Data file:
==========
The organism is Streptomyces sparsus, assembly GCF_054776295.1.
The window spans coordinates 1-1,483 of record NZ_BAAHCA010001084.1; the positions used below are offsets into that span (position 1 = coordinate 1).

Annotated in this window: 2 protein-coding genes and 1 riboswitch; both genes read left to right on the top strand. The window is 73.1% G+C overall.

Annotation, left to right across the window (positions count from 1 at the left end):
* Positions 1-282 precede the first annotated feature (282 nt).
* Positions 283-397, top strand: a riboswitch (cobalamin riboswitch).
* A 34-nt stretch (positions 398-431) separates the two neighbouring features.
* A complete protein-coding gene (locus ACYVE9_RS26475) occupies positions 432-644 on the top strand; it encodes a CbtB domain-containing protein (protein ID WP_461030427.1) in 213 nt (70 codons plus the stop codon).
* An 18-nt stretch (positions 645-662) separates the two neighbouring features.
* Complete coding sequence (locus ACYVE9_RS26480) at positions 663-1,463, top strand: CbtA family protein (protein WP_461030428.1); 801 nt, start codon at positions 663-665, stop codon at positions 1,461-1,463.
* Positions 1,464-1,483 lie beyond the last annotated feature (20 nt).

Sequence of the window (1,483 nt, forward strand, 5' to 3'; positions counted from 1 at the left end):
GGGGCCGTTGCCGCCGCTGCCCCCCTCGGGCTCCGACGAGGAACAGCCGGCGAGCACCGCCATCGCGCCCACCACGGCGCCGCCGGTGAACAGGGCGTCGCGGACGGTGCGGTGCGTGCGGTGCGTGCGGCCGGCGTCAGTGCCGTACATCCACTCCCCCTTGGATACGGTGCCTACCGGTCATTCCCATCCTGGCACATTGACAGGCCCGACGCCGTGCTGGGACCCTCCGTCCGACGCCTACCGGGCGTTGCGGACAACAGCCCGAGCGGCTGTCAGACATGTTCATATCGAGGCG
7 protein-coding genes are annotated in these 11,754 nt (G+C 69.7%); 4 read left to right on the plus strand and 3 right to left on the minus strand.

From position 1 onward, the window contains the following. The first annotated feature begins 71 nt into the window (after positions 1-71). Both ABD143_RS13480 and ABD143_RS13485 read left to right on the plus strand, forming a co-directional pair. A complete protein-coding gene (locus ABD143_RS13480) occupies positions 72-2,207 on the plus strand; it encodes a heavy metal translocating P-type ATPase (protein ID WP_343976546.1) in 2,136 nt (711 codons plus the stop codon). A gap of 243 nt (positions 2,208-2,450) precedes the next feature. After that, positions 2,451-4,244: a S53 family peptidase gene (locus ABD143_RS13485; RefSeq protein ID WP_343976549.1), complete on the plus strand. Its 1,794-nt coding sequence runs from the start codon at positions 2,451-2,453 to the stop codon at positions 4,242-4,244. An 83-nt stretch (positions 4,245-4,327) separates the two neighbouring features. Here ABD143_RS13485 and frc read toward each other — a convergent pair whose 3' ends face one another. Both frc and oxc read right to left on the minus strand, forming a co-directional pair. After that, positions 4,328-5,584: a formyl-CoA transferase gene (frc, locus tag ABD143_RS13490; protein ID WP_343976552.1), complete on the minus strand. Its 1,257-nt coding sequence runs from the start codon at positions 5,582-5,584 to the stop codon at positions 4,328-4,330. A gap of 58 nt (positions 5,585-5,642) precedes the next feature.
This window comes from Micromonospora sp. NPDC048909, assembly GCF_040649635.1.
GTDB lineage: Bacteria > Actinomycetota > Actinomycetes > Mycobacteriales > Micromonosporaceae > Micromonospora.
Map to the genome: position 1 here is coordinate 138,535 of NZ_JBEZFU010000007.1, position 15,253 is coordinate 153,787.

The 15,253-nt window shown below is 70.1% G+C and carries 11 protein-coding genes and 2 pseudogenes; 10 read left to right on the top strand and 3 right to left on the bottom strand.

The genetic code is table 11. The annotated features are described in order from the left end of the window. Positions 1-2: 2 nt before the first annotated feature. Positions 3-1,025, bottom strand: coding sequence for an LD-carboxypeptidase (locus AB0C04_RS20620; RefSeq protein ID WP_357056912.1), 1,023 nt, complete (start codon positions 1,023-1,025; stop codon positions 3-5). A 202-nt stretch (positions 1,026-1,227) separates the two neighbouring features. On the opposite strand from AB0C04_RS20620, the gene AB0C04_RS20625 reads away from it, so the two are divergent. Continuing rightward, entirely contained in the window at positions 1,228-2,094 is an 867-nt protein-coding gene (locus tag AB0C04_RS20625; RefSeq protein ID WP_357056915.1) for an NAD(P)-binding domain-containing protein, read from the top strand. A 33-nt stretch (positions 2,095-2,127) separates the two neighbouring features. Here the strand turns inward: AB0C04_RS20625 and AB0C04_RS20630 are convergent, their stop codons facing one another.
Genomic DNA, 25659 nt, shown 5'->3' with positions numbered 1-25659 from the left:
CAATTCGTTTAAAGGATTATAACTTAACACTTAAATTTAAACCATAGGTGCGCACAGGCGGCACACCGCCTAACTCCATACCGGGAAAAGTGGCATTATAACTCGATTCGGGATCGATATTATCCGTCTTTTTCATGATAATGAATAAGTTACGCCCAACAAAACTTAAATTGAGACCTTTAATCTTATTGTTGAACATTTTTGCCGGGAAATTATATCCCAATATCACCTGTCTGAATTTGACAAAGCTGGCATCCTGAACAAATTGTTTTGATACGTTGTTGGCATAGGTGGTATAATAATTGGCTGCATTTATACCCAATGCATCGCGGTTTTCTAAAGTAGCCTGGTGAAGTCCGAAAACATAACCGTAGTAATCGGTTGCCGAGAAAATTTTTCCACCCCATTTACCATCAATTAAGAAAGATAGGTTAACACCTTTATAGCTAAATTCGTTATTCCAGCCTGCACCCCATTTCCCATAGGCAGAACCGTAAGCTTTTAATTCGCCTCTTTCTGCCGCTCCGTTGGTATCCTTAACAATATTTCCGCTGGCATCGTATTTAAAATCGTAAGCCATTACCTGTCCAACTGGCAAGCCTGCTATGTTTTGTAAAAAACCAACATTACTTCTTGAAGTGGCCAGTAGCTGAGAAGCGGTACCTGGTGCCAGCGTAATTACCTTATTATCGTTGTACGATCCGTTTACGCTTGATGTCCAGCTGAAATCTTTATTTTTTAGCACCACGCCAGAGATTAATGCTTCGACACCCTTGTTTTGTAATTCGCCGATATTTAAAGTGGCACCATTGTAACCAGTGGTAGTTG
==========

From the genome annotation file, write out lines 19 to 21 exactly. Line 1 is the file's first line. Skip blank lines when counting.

The 15,253-nt window shown below is 70.1% G+C and carries 11 protein-coding genes and 2 pseudogenes; 10 read left to right on the top strand and 3 right to left on the bottom strand.

The genetic code is table 11. The annotated features are described in order from the left end of the window. Positions 1-2: 2 nt before the first annotated feature. Positions 3-1,025, bottom strand: coding sequence for an LD-carboxypeptidase (locus AB0C04_RS20620; RefSeq protein ID WP_357056912.1), 1,023 nt, complete (start codon positions 1,023-1,025; stop codon positions 3-5). A 202-nt stretch (positions 1,026-1,227) separates the two neighbouring features. On the opposite strand from AB0C04_RS20620, the gene AB0C04_RS20625 reads away from it, so the two are divergent. Continuing rightward, entirely contained in the window at positions 1,228-2,094 is an 867-nt protein-coding gene (locus tag AB0C04_RS20625; RefSeq protein ID WP_357056915.1) for an NAD(P)-binding domain-containing protein, read from the top strand. A 33-nt stretch (positions 2,095-2,127) separates the two neighbouring features. Here the strand turns inward: AB0C04_RS20625 and AB0C04_RS20630 are convergent, their stop codons facing one another.
Genomic DNA, 25659 nt, shown 5'->3' with positions numbered 1-25659 from the left: